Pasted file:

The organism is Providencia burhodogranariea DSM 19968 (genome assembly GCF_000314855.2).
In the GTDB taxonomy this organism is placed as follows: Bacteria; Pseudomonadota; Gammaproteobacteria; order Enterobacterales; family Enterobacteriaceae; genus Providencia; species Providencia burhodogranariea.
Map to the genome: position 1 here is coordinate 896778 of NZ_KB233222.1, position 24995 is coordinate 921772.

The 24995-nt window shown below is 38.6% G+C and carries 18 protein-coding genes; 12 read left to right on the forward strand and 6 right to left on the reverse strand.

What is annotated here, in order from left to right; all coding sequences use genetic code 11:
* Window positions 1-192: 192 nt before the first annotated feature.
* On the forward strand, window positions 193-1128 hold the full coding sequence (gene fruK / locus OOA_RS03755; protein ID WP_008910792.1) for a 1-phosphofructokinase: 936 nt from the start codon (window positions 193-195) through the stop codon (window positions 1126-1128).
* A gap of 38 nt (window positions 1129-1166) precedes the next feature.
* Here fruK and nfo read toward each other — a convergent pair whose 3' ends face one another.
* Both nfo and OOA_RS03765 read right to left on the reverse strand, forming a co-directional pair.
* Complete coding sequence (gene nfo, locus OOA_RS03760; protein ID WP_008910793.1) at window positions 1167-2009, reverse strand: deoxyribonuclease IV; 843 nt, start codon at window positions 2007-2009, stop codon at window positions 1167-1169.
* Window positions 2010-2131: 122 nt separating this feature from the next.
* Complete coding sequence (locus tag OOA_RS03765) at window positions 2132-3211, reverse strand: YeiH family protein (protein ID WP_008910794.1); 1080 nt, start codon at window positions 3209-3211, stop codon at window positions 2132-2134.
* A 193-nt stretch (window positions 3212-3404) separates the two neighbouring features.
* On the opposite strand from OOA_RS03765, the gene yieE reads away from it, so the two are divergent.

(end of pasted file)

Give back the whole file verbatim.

The organism is Providencia burhodogranariea DSM 19968 (genome assembly GCF_000314855.2).
In the GTDB taxonomy this organism is placed as follows: Bacteria; Pseudomonadota; Gammaproteobacteria; order Enterobacterales; family Enterobacteriaceae; genus Providencia; species Providencia burhodogranariea.
Map to the genome: position 1 here is coordinate 896778 of NZ_KB233222.1, position 24995 is coordinate 921772.

The 24995-nt window shown below is 38.6% G+C and carries 18 protein-coding genes; 12 read left to right on the forward strand and 6 right to left on the reverse strand.

What is annotated here, in order from left to right; all coding sequences use genetic code 11:
* Window positions 1-192: 192 nt before the first annotated feature.
* On the forward strand, window positions 193-1128 hold the full coding sequence (gene fruK / locus OOA_RS03755; protein ID WP_008910792.1) for a 1-phosphofructokinase: 936 nt from the start codon (window positions 193-195) through the stop codon (window positions 1126-1128).
* A gap of 38 nt (window positions 1129-1166) precedes the next feature.
* Here fruK and nfo read toward each other — a convergent pair whose 3' ends face one another.
* Both nfo and OOA_RS03765 read right to left on the reverse strand, forming a co-directional pair.
* Complete coding sequence (gene nfo, locus OOA_RS03760; protein ID WP_008910793.1) at window positions 1167-2009, reverse strand: deoxyribonuclease IV; 843 nt, start codon at window positions 2007-2009, stop codon at window positions 1167-1169.
* Window positions 2010-2131: 122 nt separating this feature from the next.
* Complete coding sequence (locus tag OOA_RS03765) at window positions 2132-3211, reverse strand: YeiH family protein (protein ID WP_008910794.1); 1080 nt, start codon at window positions 3209-3211, stop codon at window positions 2132-2134.
* A 193-nt stretch (window positions 3212-3404) separates the two neighbouring features.
* On the opposite strand from OOA_RS03765, the gene yieE reads away from it, so the two are divergent.